108 Volume 11, Number 1
the relationship between comfort perceptions
and academic performance in universitY
Simi Hoque1 and Ben Weil2
1. Dept. of Environmental Conservation, University of Massachusetts-Amherst, firstname.lastname@example.org.
2. Dept. of Environmental Conservation, University of Massachusetts-Amherst, email@example.com.
is paper presents preliminary data on a series of building comfort experiments
conducted in the eld. We performed physical in-situ measurements and solicited
responses from 409 (184 female; 225 male) university students in six dierent
classrooms at the University of Massachusetts-Amherst during three seasons (fall,
winter and spring). Our questions focused on student perception of comfort in
varied environmental (temperature and humidity, and air speed) conditions. We
collected records of student academic performance in the classes, correlating their
comfort perceptions to their test scores. Statistical analysis of classroom environ-
mental variables, thermal satisfaction, and student scores suggest that by enhancing
thermal comfort, we can improve academic performance.
thermal comfort, student performance, university classrooms, energy conservation
1. INTRODUCTION AND BACKgROUND
Indoor Environment Quality (IEQ) impacts occupant productivity . Occupant perfor-
mance is correlated to healthy indoor air, as well as acoustic, thermal and visual comfort [2-4].
Despite this, building engineers and managers design and operate buildings with the perspec-
tive that IEQ is maintained through a constant and uniform environment. Static models set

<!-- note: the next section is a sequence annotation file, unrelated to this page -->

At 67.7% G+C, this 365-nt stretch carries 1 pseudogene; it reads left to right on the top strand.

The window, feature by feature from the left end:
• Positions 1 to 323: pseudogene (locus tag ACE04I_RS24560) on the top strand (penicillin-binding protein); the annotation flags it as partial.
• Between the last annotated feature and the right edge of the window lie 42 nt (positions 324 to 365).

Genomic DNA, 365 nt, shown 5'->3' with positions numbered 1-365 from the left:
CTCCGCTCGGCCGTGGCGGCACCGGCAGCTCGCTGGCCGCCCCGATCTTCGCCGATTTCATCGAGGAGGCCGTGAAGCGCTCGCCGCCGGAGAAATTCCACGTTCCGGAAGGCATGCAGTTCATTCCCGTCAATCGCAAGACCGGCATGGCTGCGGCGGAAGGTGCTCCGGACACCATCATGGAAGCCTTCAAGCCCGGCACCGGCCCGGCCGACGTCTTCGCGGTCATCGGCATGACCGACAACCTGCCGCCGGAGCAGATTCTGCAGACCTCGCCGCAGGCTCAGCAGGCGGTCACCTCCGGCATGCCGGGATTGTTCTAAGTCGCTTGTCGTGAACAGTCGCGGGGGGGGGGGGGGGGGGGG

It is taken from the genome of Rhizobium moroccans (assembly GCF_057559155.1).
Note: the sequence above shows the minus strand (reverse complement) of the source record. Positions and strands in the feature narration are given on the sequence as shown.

xed parameters for temperature, humidity, and air ow regardless of outdoor climate, occu-
pant preference, and context. is approach leads to an increased reliance on mechanical con-
trols and potentially energy intensive systems for thermal conditioning. ese impacts have
an additional academic penalty when the building serves an educational purpose. ough
numerous studies suggest poor indoor air quality (IAQ) aects student performance [5-7], air
quality and ventilation rates are not the whole story [8, 9]. e hypothesis of this research was
that student performance suers when students feel discomfort and increasing thermal satis-
faction in university classrooms should translate into improved academic achievement among
Journal of Green Building 109
Research on human thermal comfort began in the 1960s  and has been the basis for
a number of comfort models and standards  that drive the design and operation of indoor
environmental systems. ese models are based on the idea that despite dierent climates,
living conditions, and cultures, the temperature range people nd comfortable under similar
conditions of clothing, activity, humidity, and air movement are equivocal [12-14]. Quantify-
ing the thermal comfort of a body in an environment involves measuring independent envi-
ronmental parameters like air temperature, mean radiant temperature, relative humidity, and
relative air velocity as well as independent personal variables such as metabolic activity and
clothing. ese parameters are modeled in aggregate to analyze the relationship between the
environmental and physiological factors. e model is then used to produce a thermal sensa-
tion scale known as the PMV (Predicted Mean Vote) .
An understanding of occupant needs is important for the building and operations pro-
cess--from designers, engineers, and developers to facility managers. Research has demon-
strated that IEQ has considerable impact on human health, stress, productivity and wellbeing
[15-18]. is has largely been driven by the awareness that IEQ issues impact ofﬁce-based
workforces and sick building syndrome . Much of the existing scholarship is focused on
quantifying the relationship between occupant comfort and thermal conditions (temperature
and relative humidity), acoustic quality, IAQ, and visual access, based on the adaptive comfort
model. e adaptive comfort model, in contrast to heat balance models, suggests comfort is
a variable condition inuenced by behavioral, physiological, and psychological processes [19,
20]. Adaptive models provide evidence on how people naturally adapt or make adjustments to